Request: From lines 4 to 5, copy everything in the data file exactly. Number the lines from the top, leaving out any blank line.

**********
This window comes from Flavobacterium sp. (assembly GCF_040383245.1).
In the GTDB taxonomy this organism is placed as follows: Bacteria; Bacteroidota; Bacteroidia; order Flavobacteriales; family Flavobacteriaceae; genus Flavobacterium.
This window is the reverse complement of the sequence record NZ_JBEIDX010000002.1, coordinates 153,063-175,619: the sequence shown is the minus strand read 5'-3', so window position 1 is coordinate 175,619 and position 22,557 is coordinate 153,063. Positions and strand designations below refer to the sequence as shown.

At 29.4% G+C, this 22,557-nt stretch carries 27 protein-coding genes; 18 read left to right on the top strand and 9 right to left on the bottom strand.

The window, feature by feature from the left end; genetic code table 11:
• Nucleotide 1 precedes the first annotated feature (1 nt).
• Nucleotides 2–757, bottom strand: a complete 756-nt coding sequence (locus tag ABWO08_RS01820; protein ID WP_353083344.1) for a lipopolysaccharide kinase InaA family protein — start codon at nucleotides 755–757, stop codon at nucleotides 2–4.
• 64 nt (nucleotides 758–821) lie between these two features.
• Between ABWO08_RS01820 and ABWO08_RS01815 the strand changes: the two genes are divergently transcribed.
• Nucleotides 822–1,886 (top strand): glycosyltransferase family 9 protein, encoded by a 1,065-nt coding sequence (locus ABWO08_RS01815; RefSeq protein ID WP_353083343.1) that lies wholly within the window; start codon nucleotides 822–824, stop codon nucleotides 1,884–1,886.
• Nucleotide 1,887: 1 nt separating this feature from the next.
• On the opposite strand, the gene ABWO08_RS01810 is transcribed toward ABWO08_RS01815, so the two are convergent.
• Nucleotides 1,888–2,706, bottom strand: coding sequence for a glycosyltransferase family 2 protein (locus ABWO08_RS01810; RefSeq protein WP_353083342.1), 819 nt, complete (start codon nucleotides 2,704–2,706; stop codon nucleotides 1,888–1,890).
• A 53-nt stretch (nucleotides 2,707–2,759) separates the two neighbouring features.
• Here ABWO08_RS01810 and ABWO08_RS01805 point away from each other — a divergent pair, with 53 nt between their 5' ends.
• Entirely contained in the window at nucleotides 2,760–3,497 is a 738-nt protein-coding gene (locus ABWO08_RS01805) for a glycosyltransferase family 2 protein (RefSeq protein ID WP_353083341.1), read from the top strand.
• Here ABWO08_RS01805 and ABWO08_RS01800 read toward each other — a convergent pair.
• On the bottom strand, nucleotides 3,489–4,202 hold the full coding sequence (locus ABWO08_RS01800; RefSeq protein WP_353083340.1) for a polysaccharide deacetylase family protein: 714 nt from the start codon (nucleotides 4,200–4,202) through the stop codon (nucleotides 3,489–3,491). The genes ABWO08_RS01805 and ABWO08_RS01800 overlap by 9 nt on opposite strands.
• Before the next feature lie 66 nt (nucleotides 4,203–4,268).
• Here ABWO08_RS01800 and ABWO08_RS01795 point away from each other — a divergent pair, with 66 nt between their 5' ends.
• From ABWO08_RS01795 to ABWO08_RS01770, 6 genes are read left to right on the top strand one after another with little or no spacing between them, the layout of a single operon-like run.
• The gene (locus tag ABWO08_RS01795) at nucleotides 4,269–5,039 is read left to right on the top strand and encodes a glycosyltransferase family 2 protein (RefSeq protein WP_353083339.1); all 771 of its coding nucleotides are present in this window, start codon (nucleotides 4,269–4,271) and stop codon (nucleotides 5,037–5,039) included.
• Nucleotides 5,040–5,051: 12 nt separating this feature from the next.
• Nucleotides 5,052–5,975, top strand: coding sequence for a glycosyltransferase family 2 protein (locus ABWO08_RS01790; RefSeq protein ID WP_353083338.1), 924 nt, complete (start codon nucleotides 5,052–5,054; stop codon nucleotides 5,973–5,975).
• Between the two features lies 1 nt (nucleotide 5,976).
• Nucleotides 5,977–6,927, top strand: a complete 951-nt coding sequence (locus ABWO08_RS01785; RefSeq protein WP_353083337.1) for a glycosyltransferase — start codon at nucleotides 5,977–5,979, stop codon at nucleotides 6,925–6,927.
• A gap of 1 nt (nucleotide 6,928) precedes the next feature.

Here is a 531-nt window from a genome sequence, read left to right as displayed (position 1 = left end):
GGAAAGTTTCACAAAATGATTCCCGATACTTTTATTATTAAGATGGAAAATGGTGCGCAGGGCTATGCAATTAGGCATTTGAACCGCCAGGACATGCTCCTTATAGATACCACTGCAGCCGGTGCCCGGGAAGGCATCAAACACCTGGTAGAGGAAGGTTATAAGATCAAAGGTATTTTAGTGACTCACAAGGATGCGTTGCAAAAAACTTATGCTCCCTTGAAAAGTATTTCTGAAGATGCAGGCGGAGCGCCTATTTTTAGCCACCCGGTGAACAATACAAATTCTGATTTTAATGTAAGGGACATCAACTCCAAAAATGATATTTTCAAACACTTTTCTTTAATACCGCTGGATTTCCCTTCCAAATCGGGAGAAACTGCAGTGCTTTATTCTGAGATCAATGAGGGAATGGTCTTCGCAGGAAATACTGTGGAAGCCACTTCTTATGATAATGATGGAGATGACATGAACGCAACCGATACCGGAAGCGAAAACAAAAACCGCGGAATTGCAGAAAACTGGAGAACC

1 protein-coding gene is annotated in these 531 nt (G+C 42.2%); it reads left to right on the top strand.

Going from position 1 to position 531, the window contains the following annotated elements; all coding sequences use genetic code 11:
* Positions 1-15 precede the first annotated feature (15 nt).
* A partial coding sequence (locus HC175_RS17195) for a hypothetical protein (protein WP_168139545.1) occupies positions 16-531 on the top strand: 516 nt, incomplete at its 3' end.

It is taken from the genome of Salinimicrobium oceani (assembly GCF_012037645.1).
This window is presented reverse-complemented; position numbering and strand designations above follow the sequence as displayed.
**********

At 29.4% G+C, this 22,557-nt stretch carries 27 protein-coding genes; 18 read left to right on the top strand and 9 right to left on the bottom strand.

The window, feature by feature from the left end; genetic code table 11: